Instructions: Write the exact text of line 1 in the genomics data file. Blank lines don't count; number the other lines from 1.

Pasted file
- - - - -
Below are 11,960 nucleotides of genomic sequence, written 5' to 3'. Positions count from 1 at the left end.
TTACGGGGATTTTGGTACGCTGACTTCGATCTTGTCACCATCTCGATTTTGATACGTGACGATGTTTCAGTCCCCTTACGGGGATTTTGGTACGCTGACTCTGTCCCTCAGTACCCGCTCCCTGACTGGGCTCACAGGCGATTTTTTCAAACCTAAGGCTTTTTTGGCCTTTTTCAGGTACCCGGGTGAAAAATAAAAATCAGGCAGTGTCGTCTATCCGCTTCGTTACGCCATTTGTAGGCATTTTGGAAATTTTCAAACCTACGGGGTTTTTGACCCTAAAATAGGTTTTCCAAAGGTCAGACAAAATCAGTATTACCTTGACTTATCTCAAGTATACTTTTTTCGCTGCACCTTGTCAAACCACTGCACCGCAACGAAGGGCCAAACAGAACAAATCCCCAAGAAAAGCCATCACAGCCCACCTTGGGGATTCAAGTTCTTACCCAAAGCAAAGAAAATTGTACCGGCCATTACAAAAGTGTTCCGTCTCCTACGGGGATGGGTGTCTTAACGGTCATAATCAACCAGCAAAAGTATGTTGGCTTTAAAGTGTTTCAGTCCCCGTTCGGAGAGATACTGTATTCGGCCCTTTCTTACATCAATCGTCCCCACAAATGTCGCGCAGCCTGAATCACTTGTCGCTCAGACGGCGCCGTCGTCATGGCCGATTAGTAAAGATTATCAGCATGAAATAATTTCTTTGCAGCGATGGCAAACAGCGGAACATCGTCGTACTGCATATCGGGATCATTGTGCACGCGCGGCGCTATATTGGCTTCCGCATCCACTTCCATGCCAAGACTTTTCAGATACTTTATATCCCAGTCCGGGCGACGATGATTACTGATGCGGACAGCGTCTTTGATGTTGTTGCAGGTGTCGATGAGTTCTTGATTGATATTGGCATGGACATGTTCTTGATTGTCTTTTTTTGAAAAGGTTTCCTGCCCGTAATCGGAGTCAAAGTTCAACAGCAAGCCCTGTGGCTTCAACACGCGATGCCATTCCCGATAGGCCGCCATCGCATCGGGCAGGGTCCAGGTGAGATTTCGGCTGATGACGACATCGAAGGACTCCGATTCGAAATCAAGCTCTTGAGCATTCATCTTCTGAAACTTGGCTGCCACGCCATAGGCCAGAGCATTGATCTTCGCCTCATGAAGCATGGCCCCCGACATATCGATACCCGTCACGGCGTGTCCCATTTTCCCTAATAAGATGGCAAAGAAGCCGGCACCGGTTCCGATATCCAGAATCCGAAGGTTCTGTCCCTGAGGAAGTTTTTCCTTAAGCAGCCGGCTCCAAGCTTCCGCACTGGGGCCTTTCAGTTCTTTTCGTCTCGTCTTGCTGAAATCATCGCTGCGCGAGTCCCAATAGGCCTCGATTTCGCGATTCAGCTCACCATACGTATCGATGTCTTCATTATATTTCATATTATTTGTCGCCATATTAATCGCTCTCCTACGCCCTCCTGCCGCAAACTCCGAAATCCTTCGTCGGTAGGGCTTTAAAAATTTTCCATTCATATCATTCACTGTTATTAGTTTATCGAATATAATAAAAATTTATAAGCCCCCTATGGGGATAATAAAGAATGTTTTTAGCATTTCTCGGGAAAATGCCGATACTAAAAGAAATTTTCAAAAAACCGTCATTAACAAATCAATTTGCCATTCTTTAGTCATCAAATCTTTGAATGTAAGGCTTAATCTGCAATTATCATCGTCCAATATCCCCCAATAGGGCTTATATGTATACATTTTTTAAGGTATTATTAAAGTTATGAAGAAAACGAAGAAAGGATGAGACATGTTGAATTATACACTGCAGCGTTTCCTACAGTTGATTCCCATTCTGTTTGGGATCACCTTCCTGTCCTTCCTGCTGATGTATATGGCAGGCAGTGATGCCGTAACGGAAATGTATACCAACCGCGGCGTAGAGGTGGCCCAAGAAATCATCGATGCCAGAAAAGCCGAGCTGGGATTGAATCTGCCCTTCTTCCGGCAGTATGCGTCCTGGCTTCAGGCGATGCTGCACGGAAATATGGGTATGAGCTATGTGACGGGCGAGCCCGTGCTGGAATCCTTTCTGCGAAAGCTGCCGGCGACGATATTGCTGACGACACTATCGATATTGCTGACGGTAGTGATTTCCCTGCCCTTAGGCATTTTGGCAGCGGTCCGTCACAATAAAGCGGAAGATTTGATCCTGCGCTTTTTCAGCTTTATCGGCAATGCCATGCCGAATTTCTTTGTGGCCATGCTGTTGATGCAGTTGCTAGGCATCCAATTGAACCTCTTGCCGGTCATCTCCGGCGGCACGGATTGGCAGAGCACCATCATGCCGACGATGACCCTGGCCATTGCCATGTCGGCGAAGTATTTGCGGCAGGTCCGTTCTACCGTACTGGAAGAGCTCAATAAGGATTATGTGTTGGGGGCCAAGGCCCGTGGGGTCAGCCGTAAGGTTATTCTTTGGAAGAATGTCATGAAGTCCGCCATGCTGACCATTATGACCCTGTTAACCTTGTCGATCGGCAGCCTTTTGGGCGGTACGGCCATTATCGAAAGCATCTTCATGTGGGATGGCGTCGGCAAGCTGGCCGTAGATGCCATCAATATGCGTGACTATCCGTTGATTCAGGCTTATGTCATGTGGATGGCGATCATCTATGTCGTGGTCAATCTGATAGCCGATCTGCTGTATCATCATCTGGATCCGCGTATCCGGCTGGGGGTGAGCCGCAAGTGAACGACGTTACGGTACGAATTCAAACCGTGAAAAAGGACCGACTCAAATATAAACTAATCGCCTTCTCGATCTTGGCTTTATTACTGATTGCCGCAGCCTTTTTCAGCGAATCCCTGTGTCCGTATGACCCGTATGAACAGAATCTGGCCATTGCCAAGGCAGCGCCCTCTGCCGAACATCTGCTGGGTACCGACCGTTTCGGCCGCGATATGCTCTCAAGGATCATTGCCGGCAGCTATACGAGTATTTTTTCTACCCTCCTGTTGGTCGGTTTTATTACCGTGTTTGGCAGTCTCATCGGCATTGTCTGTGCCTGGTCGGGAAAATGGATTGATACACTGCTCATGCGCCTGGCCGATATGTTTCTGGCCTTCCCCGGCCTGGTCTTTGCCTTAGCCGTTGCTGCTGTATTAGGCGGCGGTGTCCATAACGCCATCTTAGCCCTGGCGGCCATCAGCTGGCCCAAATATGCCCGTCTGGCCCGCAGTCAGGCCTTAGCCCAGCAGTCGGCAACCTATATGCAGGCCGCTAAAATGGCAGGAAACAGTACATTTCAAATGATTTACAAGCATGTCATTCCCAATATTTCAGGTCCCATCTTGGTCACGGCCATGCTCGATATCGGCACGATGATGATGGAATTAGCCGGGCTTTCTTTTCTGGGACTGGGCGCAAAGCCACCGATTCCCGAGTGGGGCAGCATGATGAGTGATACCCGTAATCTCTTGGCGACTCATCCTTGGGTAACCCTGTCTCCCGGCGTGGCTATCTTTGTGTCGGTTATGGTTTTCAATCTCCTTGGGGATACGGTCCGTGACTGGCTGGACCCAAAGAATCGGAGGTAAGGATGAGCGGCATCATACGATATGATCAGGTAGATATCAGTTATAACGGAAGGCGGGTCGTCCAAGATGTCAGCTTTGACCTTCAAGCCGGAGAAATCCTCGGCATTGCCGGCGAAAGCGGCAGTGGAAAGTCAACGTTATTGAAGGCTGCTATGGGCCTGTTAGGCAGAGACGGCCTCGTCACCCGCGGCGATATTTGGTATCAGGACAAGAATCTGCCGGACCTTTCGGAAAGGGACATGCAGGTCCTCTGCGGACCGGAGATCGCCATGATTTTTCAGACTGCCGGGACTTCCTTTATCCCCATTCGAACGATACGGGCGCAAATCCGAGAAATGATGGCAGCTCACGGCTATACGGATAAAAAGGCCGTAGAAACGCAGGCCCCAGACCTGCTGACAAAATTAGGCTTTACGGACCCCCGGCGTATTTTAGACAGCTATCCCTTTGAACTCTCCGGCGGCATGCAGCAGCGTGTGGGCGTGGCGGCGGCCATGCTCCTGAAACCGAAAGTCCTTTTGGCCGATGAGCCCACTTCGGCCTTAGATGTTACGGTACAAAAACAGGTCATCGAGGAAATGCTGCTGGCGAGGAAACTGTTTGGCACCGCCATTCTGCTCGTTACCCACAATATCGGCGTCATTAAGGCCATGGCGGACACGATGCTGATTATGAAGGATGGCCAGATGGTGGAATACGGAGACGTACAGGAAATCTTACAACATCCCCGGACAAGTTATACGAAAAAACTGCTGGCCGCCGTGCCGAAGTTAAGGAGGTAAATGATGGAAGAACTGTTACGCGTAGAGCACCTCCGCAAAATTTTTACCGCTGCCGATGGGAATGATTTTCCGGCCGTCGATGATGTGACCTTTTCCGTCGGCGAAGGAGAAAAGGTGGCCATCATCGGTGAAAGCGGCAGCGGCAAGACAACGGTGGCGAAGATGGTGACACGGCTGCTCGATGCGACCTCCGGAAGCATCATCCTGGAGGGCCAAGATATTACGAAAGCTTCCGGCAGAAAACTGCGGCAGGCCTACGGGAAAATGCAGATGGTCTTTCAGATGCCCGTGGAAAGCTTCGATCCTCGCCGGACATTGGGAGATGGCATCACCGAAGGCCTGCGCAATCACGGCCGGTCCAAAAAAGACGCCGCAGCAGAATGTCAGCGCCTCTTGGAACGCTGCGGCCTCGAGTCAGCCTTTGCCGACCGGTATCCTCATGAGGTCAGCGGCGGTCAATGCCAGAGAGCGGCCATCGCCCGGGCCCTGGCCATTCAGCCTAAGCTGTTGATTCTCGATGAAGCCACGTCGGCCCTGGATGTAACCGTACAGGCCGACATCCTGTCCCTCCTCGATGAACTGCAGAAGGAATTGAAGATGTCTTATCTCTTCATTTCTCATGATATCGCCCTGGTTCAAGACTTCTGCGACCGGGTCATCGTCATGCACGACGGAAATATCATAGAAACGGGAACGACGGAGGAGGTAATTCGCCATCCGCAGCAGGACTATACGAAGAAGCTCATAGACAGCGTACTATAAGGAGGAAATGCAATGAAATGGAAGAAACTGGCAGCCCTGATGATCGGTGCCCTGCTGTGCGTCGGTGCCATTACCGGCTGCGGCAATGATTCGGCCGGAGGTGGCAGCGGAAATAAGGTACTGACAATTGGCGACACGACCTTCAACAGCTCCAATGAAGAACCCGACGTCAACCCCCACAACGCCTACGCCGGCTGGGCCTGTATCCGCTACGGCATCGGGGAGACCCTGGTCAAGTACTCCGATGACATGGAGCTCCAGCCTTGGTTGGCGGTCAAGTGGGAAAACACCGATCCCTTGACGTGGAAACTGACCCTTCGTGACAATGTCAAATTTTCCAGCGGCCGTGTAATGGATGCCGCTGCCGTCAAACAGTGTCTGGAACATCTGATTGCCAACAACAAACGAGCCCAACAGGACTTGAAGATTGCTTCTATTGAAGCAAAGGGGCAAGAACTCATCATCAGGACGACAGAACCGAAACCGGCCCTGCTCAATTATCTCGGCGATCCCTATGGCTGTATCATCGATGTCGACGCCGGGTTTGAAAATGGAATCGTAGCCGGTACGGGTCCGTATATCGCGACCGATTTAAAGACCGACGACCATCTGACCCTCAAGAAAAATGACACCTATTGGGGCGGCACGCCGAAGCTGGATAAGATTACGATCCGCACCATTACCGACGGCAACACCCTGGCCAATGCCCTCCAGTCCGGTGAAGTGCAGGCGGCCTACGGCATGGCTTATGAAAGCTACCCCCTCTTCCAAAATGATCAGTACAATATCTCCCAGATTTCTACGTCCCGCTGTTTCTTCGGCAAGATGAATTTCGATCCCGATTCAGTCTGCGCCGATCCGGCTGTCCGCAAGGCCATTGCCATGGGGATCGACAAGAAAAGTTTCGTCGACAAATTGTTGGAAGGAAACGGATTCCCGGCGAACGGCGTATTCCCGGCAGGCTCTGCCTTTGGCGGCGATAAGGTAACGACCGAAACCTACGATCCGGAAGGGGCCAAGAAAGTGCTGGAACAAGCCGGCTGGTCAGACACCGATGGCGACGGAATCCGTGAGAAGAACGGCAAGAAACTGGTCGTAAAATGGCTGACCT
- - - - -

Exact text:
Below are 11,960 nucleotides of genomic sequence, written 5' to 3'. Positions count from 1 at the left end.